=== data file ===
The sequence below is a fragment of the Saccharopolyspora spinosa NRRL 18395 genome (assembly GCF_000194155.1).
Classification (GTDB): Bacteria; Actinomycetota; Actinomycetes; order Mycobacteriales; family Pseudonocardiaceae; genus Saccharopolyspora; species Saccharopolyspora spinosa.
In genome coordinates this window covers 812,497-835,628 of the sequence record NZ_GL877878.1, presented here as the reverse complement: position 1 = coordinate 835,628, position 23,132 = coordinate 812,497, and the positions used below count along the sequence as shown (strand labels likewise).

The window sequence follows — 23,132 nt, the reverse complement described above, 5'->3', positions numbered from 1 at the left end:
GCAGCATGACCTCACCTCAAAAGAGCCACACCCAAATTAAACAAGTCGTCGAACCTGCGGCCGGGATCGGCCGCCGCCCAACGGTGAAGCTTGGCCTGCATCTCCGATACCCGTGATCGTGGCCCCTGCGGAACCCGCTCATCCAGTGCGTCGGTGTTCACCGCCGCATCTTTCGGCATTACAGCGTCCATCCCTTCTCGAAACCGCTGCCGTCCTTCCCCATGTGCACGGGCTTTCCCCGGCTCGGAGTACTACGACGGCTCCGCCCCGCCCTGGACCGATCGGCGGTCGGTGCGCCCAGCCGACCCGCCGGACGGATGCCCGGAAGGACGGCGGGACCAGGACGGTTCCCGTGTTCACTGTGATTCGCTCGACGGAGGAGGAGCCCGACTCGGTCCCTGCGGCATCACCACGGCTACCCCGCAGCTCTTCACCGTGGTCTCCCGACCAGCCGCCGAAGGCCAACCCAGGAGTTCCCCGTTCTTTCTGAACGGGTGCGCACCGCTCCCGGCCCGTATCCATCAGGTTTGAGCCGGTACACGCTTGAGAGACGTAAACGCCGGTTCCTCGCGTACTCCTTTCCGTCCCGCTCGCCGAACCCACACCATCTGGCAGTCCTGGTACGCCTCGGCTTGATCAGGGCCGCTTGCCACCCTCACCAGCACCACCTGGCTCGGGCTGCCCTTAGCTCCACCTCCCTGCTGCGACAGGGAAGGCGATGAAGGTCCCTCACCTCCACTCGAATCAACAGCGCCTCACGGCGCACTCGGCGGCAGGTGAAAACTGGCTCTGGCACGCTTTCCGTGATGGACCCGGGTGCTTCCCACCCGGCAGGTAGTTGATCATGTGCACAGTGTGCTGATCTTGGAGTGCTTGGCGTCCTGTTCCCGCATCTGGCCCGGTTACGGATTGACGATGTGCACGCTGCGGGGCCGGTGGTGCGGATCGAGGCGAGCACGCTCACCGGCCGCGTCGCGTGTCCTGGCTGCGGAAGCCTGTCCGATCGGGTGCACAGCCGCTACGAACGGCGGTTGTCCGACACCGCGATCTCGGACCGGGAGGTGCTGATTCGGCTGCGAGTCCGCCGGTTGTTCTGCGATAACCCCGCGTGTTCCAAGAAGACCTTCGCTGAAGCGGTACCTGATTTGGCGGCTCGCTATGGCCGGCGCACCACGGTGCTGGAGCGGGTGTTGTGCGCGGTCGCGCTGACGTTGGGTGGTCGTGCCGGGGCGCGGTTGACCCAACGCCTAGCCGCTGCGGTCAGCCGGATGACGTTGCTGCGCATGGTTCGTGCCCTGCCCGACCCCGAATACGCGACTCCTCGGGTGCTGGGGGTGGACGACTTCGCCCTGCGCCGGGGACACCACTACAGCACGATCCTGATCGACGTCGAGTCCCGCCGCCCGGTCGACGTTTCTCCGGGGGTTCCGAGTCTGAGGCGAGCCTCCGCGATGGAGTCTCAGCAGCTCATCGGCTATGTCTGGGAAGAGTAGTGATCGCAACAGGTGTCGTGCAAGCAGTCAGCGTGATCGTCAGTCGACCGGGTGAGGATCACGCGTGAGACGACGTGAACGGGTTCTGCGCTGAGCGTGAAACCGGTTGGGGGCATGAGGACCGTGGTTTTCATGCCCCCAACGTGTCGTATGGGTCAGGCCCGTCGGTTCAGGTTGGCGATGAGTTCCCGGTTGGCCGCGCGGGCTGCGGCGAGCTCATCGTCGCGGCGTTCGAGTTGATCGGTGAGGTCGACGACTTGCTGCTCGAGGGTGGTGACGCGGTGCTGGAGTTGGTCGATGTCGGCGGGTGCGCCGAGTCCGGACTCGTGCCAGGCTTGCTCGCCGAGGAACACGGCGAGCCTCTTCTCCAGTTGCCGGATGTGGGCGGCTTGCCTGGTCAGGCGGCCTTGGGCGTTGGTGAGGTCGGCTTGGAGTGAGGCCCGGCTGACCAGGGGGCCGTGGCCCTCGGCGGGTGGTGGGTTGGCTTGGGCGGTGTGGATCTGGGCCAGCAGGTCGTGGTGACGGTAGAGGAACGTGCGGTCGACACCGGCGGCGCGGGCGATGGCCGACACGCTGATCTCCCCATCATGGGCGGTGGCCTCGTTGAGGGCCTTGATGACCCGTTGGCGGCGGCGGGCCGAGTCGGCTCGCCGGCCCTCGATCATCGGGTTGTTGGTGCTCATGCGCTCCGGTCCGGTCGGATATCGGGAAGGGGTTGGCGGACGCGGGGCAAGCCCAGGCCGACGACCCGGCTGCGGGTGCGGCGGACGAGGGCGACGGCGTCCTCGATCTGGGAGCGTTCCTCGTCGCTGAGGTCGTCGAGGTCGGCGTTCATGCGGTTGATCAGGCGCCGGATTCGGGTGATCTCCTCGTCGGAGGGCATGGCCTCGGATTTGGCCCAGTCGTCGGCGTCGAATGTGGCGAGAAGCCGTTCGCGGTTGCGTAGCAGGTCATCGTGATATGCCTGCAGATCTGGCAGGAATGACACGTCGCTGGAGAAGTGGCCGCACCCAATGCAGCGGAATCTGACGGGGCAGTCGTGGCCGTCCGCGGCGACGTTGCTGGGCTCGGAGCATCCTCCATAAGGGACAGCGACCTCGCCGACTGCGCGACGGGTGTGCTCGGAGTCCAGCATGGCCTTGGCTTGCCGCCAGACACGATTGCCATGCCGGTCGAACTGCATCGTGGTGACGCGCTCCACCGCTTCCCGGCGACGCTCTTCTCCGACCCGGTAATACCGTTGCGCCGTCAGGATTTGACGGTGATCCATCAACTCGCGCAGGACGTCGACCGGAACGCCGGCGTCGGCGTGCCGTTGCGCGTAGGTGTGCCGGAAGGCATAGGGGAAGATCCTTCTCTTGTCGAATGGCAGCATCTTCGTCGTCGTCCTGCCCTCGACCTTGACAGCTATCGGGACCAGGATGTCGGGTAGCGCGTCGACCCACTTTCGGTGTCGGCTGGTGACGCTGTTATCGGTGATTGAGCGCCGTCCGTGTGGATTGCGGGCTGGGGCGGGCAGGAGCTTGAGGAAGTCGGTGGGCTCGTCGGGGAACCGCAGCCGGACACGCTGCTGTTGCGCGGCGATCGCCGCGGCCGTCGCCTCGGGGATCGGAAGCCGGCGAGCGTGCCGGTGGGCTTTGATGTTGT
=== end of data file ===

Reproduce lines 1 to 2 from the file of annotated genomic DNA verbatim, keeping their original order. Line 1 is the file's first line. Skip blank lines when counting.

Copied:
The sequence below is a fragment of the Saccharopolyspora spinosa NRRL 18395 genome (assembly GCF_000194155.1).
Classification (GTDB): Bacteria; Actinomycetota; Actinomycetes; order Mycobacteriales; family Pseudonocardiaceae; genus Saccharopolyspora; species Saccharopolyspora spinosa.